In typical Web development projects, there are five phases. Here's how Web Content Strategy plugs into these phases and what specific content questions may be answered in each:

1. Discovery
  • Who are the primary personas?
  • What messages will we convey?
  • What tone should the site speak in?
  • What existing content do we have?
  • What new content will we create?
  • What content will we eliminate?
2. Analysis
  • What competitive content exists?
  • What are the existing content's strengths and weaknesses?
  • What is the current content process?
  • What resources are available to create or source content?
  • How long will it take to produce it?
3. Design
  • Who will create and edit the content?
  • Who will review and approve it?
  • What guidelines will we provide?
  • Will the content be translated?

4. Build
  • How will we handle unexpected issues?
  • How will we migrate current content?
  • Who will input content into the CMS?
  • Will we conduct user testing?
  • How will we perform quality control?
5. Maintenance
  • When will we update the content?
  • When and how will we archive it?
  • How will we track the content's performance?
Choosing a Content Strategist
Seeing your content project through to a successful completion is a big job requiring specific skills and experiences. When hiring a Web Content Strategist, look for:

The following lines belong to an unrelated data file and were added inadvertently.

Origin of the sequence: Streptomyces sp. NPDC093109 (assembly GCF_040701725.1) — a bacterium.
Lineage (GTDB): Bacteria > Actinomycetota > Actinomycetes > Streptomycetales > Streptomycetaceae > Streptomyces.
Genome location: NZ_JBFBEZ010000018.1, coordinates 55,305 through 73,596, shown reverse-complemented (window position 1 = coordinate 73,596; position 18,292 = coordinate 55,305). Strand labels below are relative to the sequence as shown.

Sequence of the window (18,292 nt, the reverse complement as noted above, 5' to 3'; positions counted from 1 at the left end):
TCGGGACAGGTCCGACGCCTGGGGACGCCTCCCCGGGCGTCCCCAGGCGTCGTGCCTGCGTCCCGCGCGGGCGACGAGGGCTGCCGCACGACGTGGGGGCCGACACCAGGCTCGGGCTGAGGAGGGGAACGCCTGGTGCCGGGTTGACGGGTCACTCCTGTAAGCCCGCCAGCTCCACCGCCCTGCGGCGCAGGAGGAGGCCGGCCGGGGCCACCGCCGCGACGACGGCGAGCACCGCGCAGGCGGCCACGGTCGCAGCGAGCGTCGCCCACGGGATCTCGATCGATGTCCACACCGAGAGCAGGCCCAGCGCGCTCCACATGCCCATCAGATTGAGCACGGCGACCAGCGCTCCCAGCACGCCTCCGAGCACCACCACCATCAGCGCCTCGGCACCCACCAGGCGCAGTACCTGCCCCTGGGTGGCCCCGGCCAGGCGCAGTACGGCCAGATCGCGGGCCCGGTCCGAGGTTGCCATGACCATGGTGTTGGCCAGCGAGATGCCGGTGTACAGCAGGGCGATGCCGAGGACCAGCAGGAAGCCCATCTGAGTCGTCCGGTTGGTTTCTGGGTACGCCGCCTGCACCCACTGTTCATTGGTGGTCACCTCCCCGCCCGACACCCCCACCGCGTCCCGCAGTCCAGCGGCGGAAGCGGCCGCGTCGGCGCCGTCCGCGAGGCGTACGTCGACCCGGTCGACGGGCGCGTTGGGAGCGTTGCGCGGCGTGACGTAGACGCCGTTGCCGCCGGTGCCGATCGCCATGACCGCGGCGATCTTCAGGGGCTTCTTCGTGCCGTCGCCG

• Significant experience writing, editing and managing Web content
  • Large-scale Web project management expertise, including experience creating and maintaining content matrices
  • Professionalism in interacting with company stakeholders and subject-matter experts
  • Experience guiding teams of Web Copywriters in creating strategic brand messaging
  • An understanding of how to develop meta data and implement search engine optimization best practices
  • Knowledge of building and using style guides and content standards
  • Familiarity with estimating and scheduling tasks and tools
  • Skill in analyzing website metrics to recommend content improvements
With the right Web Content Strategy process and person in place, your online content will cease to be a perennial problem. It will take its rightful place as a key strategic asset.

You've heard the expression “Content is King”. Well, now that Web Content Strategy has come to town, we get to see the young King all grown up. No longer a naive kid, it's sporting a new, wiser outlook and long-term view. Welcome, good King. We've been waiting for you.


Online Resources
  • A List Apart articles:
  • Business Exchange site:
  • Facebook group:
  • Google group:
  • LinkedIn group:

The Web Content Strategist's Bible
by Richard Sheffield

Content Strategy for the Web
by Kristina Halvorson

About the Author
Kelley Rand is Content Director for Malenke | Barnhart (, one of the region's leading digital agencies. She has 20 years of content and copywriting experience working strategically with national clients such as Qwest, Microsoft, AT&T, and HP, as well as locals like the University of Denver and Denver Zoo. She effortlessly balances organic creativity and digital rigor to create exceptional Web Content Strategies. Feel free to contact her with questions at